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Second Shift

10 Research-Proven Things Working Parents Can Stop Feeling Guilty About

Missing dinner, allowing screen time, going back to work: There are a lot of things we worry about that aren't a big deal.

10 Research-Proven Things Working Parents Can Stop Feeling Guilty About
[Photo: Flickr user Eduardo Merille]

Talk to any group of working parents, and the word "guilt" comes up a lot. Whether it’s about leaving the office while your colleagues are still there, or if you’re spending enough time with your kids, it’s easy to feel like you’re not doing anything right.

But guess what? The situation isn’t as dire as you think. Here are 10 things that research finds you don’t need to feel bad about at all.

1. Going Back To Work After Leave

Most people think it’s okay for fathers to work. Feelings are more mixed on moms. But when moms do work, their daughters are more successful in the professional sphere. A 2015 Harvard Business School study found that in the U.S., daughters of working mothers earned 23% more than those whose mothers did not work for pay while they were growing up. The daughters of working mothers were also more likely to be in supervisory positions. As with this entire list, correlation is not causation, but the findings do indicate that working probably won’t hurt your children's prospects in life.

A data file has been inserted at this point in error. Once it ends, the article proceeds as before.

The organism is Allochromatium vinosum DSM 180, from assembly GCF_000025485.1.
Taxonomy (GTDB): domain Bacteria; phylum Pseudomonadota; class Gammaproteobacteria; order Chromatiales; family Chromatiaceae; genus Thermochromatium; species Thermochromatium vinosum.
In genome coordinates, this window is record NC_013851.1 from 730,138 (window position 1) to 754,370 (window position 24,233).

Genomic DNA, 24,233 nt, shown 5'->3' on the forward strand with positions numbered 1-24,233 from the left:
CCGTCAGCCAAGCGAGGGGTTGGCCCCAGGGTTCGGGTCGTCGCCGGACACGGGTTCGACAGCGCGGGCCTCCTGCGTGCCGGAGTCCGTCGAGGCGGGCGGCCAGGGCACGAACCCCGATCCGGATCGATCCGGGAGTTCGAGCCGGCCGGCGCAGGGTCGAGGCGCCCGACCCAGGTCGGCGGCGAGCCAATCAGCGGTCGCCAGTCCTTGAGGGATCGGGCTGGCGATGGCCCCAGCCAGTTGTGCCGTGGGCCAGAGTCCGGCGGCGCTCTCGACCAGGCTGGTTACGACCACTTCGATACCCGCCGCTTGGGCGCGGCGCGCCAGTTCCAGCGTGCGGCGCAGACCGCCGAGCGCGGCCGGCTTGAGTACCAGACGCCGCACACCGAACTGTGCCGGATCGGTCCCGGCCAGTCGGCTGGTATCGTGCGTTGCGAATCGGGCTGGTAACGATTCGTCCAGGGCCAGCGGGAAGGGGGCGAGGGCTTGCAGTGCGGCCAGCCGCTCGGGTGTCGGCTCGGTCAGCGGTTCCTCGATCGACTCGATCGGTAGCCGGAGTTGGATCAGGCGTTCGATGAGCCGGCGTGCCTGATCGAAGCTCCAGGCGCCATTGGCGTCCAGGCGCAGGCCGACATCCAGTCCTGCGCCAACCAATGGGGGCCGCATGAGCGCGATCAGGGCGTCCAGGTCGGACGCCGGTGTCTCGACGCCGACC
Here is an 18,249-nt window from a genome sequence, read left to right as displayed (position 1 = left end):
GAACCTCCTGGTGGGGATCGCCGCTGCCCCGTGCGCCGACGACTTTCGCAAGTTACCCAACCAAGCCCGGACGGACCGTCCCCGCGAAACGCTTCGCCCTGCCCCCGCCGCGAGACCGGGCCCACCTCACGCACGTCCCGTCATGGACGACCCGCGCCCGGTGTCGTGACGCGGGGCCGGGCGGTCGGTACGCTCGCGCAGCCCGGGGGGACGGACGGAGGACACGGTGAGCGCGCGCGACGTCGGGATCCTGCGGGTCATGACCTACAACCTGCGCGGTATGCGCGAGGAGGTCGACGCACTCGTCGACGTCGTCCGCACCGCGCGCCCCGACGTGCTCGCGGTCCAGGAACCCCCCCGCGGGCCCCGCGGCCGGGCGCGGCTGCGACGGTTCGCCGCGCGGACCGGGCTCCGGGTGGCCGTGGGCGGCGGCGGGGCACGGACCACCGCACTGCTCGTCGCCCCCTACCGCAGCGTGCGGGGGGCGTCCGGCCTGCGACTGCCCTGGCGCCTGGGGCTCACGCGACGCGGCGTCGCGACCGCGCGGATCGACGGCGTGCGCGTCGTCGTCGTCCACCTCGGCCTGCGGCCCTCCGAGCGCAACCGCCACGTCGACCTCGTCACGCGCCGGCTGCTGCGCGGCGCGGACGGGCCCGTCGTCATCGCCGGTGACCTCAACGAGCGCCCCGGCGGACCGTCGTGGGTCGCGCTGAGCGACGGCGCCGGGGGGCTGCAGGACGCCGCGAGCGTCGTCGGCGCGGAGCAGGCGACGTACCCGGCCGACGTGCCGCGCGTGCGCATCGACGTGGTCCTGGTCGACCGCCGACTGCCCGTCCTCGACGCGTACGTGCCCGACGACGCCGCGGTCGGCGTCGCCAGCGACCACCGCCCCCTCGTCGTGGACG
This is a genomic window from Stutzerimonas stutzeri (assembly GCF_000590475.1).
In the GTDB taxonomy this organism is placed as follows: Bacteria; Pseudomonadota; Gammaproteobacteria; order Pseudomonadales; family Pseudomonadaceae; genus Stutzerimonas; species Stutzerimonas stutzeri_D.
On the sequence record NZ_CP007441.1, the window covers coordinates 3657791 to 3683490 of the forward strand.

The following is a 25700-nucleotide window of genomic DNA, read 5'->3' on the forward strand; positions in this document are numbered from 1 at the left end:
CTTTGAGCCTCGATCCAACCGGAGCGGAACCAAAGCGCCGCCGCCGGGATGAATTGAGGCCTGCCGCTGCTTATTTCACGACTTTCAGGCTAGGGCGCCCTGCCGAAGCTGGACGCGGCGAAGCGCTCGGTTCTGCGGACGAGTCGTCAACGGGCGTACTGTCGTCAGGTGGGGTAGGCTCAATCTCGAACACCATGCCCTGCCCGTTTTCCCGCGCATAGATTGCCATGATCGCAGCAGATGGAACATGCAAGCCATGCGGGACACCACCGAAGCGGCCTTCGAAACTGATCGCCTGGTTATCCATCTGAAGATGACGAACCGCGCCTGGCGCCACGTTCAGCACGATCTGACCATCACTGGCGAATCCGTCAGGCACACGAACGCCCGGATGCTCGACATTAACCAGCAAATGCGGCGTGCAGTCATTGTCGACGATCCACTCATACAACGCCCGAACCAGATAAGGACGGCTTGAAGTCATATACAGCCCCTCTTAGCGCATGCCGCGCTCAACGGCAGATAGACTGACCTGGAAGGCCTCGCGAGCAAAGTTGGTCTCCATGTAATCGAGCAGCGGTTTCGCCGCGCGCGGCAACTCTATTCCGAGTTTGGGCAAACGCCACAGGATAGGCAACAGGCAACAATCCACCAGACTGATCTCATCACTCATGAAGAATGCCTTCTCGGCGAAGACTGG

2. Missing Family Dinners

Yes, plenty of studies have found that eating dinner together as a family is associated with good outcomes, such as reduced rates of juvenile delinquency. But this is the whole correlation/causation problem again. It turns out that families that are functional enough to have dinner together frequently have other things going for them that help children do well. It’s not dinner that’s working the magic. One study that looked at what happened when families changed the frequency of how often they ate dinner together found that rates of delinquency didn’t change. What matters is creating connections, and you can do that at breakfast or weekend lunch, or just by hanging out together.

3. Skipping The Nightly Bath

If it’s a fun ritual, great. But the American Academy of Dermatology guidelines say that children aged 6 to 11 need to be bathed "at least once or twice a week," or when they get really dirty and smelly.

4. Not Packing Lunches

A study published in the Journal of Nutrition Education and Behavior that analyzed packed lunches and school lunches found that school lunches scored better in most of the major categories. Packed lunches had more sugar and saturated fat; school lunches had more protein and fiber. That’s not to say you couldn’t do better than school lunch if you tried really hard. It’s just that, on average, parents don’t.

5. Hitting The Gym Instead Of Staying At Home With The Kids

Sometimes parents feel guilty for taking time to exercise at night or on weekends. But parents who appear to enjoy physical activity, and take time for it, become positive role models for their children. One Canadian study found that parental enjoyment of physical activity was positively correlated with young children being more active, too. Want to avoid the causation/correlation knot? Here’s another way to look at it: There are 168 hours in a week. If you work 40, and sleep eight per night (56 per week), that leaves 72 hours for other things. Using three of those hours for exercise probably won’t change the course of your children’s lives, but there’s reasonable evidence that exercise might make you live longer, so you’ll see more of your kids over time.